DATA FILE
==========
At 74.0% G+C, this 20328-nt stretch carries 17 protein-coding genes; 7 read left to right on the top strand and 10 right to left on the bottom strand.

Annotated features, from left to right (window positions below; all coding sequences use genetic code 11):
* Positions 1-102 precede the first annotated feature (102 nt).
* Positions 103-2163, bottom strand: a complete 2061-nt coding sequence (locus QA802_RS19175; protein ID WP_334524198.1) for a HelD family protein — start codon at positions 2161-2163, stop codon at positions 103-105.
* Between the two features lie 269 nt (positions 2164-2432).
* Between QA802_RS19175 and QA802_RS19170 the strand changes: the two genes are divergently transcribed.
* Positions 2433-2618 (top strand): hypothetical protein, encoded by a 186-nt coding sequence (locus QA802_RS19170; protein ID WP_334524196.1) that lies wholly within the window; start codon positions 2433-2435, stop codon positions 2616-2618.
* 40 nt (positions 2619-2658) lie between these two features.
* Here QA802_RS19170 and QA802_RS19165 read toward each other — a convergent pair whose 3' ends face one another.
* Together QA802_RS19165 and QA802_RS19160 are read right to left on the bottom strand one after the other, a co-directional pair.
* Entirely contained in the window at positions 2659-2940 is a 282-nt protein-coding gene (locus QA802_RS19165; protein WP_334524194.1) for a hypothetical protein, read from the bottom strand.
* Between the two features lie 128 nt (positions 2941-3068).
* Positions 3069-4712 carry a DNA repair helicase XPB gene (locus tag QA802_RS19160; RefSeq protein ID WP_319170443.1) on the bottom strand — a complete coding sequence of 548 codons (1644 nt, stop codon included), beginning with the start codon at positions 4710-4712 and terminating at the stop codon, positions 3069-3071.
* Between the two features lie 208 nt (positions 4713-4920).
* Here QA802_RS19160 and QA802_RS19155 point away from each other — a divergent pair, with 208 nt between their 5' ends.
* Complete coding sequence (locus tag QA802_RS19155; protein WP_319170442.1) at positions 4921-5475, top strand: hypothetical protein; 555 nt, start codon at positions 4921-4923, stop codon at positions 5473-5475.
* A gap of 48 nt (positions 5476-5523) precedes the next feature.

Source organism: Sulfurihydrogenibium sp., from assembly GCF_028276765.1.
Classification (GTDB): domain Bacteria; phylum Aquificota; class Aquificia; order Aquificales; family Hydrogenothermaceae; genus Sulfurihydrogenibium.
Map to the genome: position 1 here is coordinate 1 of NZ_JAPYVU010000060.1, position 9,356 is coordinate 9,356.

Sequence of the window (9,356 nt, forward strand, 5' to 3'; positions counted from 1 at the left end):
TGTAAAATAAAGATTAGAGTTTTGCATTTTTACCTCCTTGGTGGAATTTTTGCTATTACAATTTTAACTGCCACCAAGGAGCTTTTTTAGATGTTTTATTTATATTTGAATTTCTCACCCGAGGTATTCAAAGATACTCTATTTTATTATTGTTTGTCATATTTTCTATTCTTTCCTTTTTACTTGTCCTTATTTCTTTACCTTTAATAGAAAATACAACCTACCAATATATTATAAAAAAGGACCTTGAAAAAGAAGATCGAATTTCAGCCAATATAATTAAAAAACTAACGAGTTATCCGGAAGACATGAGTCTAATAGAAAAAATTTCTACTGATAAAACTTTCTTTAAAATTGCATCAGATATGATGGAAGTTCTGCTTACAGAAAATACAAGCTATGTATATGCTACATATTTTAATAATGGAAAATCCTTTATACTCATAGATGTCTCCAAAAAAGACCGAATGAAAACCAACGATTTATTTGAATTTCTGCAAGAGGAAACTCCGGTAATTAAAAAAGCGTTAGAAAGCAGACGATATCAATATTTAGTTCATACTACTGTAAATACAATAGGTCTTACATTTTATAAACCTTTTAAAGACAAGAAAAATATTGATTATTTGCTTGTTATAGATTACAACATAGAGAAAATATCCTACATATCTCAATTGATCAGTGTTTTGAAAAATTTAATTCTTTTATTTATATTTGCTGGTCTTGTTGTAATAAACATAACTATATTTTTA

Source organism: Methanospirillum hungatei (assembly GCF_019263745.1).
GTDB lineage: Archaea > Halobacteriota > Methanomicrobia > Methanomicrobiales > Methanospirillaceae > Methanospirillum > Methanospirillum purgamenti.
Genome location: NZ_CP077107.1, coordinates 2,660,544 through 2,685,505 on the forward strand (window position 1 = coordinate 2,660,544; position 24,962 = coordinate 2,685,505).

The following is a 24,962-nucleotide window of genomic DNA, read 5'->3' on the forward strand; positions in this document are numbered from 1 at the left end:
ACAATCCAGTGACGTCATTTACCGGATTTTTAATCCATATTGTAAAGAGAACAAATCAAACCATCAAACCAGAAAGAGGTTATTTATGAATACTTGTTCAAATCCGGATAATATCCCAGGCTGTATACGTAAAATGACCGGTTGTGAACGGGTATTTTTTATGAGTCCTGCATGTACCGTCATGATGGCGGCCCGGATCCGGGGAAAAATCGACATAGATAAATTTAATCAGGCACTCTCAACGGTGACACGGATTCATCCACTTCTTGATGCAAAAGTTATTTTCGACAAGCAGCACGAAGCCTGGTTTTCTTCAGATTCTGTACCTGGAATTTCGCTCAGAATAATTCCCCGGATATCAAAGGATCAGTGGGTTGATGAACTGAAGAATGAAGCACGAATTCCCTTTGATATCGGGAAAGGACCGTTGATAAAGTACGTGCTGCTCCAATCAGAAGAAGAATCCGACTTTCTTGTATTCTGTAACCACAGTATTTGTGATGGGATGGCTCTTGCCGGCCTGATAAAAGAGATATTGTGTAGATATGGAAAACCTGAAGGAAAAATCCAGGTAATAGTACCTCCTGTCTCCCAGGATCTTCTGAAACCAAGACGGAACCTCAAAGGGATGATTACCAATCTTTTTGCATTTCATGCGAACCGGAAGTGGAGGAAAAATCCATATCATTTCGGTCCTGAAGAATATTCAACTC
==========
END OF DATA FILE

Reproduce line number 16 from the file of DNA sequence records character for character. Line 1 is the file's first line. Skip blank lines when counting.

* Complete coding sequence (locus tag QA802_RS19155; protein WP_319170442.1) at positions 4921-5475, top strand: hypothetical protein; 555 nt, start codon at positions 4921-4923, stop codon at positions 5473-5475.